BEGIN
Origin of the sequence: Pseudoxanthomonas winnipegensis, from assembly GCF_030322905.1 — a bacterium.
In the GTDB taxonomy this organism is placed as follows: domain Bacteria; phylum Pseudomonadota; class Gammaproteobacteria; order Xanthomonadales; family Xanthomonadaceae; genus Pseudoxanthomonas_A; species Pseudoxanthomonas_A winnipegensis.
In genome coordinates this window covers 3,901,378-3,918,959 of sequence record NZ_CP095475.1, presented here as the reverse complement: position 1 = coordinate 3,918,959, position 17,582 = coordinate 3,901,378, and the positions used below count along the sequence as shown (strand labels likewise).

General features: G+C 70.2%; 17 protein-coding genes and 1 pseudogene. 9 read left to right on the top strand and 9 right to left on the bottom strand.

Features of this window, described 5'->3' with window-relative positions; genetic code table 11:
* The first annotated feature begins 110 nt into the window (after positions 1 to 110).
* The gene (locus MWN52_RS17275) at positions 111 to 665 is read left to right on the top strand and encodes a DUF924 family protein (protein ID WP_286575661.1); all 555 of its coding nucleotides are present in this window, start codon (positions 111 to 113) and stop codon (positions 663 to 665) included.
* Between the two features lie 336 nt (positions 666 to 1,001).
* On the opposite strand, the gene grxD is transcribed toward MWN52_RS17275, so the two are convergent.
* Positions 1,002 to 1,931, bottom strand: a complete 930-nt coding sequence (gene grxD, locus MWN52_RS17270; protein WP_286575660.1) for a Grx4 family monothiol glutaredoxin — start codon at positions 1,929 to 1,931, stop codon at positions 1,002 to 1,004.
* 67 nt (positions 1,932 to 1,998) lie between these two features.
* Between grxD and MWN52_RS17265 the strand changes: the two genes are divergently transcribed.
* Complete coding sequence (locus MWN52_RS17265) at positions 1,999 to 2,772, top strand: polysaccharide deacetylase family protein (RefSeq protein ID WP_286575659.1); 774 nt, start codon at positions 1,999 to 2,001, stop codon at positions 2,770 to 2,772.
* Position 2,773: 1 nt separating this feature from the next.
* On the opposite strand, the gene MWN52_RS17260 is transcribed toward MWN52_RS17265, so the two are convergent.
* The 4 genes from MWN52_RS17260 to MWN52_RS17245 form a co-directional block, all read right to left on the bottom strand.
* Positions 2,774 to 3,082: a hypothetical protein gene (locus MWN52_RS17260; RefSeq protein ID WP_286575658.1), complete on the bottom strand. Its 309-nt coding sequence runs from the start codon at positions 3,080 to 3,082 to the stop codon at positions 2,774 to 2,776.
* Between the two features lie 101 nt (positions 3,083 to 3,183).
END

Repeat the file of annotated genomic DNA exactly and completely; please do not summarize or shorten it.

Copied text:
Origin of the sequence: Pseudoxanthomonas winnipegensis, from assembly GCF_030322905.1 — a bacterium.
In the GTDB taxonomy this organism is placed as follows: domain Bacteria; phylum Pseudomonadota; class Gammaproteobacteria; order Xanthomonadales; family Xanthomonadaceae; genus Pseudoxanthomonas_A; species Pseudoxanthomonas_A winnipegensis.
In genome coordinates this window covers 3,901,378-3,918,959 of sequence record NZ_CP095475.1, presented here as the reverse complement: position 1 = coordinate 3,918,959, position 17,582 = coordinate 3,901,378, and the positions used below count along the sequence as shown (strand labels likewise).

General features: G+C 70.2%; 17 protein-coding genes and 1 pseudogene. 9 read left to right on the top strand and 9 right to left on the bottom strand.

Features of this window, described 5'->3' with window-relative positions; genetic code table 11:
* The first annotated feature begins 110 nt into the window (after positions 1 to 110).
* The gene (locus MWN52_RS17275) at positions 111 to 665 is read left to right on the top strand and encodes a DUF924 family protein (protein ID WP_286575661.1); all 555 of its coding nucleotides are present in this window, start codon (positions 111 to 113) and stop codon (positions 663 to 665) included.
* Between the two features lie 336 nt (positions 666 to 1,001).
* On the opposite strand, the gene grxD is transcribed toward MWN52_RS17275, so the two are convergent.
* Positions 1,002 to 1,931, bottom strand: a complete 930-nt coding sequence (gene grxD, locus MWN52_RS17270; protein WP_286575660.1) for a Grx4 family monothiol glutaredoxin — start codon at positions 1,929 to 1,931, stop codon at positions 1,002 to 1,004.
* 67 nt (positions 1,932 to 1,998) lie between these two features.
* Between grxD and MWN52_RS17265 the strand changes: the two genes are divergently transcribed.
* Complete coding sequence (locus MWN52_RS17265) at positions 1,999 to 2,772, top strand: polysaccharide deacetylase family protein (RefSeq protein ID WP_286575659.1); 774 nt, start codon at positions 1,999 to 2,001, stop codon at positions 2,770 to 2,772.
* Position 2,773: 1 nt separating this feature from the next.
* On the opposite strand, the gene MWN52_RS17260 is transcribed toward MWN52_RS17265, so the two are convergent.
* The 4 genes from MWN52_RS17260 to MWN52_RS17245 form a co-directional block, all read right to left on the bottom strand.
* Positions 2,774 to 3,082: a hypothetical protein gene (locus MWN52_RS17260; RefSeq protein ID WP_286575658.1), complete on the bottom strand. Its 309-nt coding sequence runs from the start codon at positions 3,080 to 3,082 to the stop codon at positions 2,774 to 2,776.
* Between the two features lie 101 nt (positions 3,083 to 3,183).